This week, the conservative movement in our country ushered in the "New Washington Consensus on Education." As noted on Flypaper, blog site for the rightwing thinktank Fordham Institute, backers of this bipartisan effort to make public schools conform to a vision of "competition, choice, and accountability" is the product of a confederacy of leading conservative pundits such as George Will, business interests who see opportunities for expanding profits, Senators from conservative and swing states, and the current presidential administration whose point person for leading the charge to bipartisan school "reform" is Education Secretary Arne Duncan.
The "New Washington Consensus" differs from the old one in that it favors more "flexibility" in allowing states to determine the thresholds for accountability and a form of federal support based on "competition" typified by the Obama administration's Race to the Top grant program, which was heralded by the president in his recent State of the Union Speech as "the most meaningful reform of our public schools in a generation."
This may sound all well and good to some concerned citizens on the left of the political spectrum in that this new consensus resonates with themes of concern and commitment to public education and promises to lift the more punitive demands of No Child Left Behind. But anyone who considers themselves progressive should pause to remember that bipartisanship brought us the destructive path of NCLB to begin with - and the Iraq War too, for that matter.
Bipartisanship, in fact, hasn't been working so well for education. As Amy Stuart Wells pointed out at Education Week,
While it is a difficult moment to not support greater agreement across our political parties, the reality is that this increasing bipartisanism in education reform is not working for our students. In fact, the most agreed-upon solutions-testing, privatization, deregulation, stringent accountability systems, and placement of blame on unions for all that is wrong-are doing more harm than good. Achievement overall has not improved, and the gap between the privileged and the disadvantaged has widened. Parents across the country are fed up with the stress and boredom their children feel in schools that are driven by tests and competition. Internationally, countries with better safety nets to support children's well-being are leaving us in the dust. As President Obama noted, while the United States once led the world in education, we are now falling rapidly behind.
Despite this bad news, there appears to be no dramatic change of course on the political horizon, no healthy debate on the bipartisan agenda. Indeed, consensus on bad ideas in education has become much like a naked emperor-no one wants to break from the ranks and state a bold vision.
The reasons that bipartisanship on education isn't working are multiple. But rising to the top of the heap of the problems it spawns is the unified mantra for "competition" as a means to improve schools. After Obama hailed his RTT competitive grant program as a grand solution to our faltering schools, public school advocates at the Shott Foundation posted a stinging rebuttal:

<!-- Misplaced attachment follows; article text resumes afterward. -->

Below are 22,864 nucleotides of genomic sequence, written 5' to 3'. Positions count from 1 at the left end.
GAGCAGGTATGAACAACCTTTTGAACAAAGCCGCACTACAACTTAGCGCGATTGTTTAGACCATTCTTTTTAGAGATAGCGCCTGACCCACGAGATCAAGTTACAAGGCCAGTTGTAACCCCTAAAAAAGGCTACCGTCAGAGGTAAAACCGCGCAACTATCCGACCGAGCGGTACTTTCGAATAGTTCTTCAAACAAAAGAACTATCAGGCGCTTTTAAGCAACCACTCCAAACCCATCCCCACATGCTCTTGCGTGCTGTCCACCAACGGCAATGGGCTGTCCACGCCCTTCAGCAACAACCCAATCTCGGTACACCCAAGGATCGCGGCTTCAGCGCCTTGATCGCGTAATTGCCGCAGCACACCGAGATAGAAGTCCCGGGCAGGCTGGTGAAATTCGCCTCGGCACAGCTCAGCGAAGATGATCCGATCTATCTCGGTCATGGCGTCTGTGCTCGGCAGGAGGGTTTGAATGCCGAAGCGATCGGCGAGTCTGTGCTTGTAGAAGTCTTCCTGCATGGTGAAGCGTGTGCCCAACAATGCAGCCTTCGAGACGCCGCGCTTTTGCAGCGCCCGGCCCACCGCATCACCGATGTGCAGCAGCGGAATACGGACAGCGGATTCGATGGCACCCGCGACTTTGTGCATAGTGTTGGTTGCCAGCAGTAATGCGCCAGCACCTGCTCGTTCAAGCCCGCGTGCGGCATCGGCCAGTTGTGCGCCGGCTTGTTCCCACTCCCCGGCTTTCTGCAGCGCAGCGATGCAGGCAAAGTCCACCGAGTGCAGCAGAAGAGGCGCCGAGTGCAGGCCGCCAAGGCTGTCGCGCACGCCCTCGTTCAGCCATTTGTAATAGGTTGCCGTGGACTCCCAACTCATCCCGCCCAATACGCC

Piecemeal programs like RTT, that require states to compete for resources in the form of grants, have not systemically solved the problem over the past two years, nor will they in the future. The role of the federal government is not one of a foundation, but as an agent of the people working to ensure opportunities for all. To date, 39 states either were non-participants or losers in RTT. How can the United States win if 39 states lose, let alone stay on a trajectory to increase the number of college graduates by 23 million above the current number? After two years of implementation and allotting close to $4 billion dollars, the initiative has only distributed resources in states that touch 24% of African American students, 15% of Latino students, 5% of Asian students, 0% percent of American Indian students, and 6% of ELL students. Additionally, poor rural states and their students have been grossly underrepresented in RTT.
In this "Sputnik moment," pairing the nation's 2020 goal with a RTT policy frame is analogous to challenging the nation to reach the moon and forcing states and communities to develop their own rockets to get there. As one Long Island grandparent passionately stated after New York Gov. Cuomo announced a similar competitive plan for that state, "Our kids are not game show contestants where parents should be forced to compete on getting them in the right districts or schools."
Education is a civil right and the federal government has the obligation to ensure all students' right to an opportunity to learn are protected, whether in strong or strained fiscal climates.
(emphasis in original)
That the competitiveness frame has never been proven to work for improving public schools never seems to be a consideration of the Washington Consensus. The whole concept of competition is in fact antithetical to what progressive education is trying to accomplish, as Alfie Kohn has long maintained and argued thoroughly.
If you believe that access to high-quality education is a fundamental human right, you should be just as suspicious of a competitive model for education as you would be of injecting competition into your community's fire and police protection. Forcing people to compete for essential services is not only unworkable - as those who are on the lower rungs of the economic ladder invariably are denied those service - it's immoral.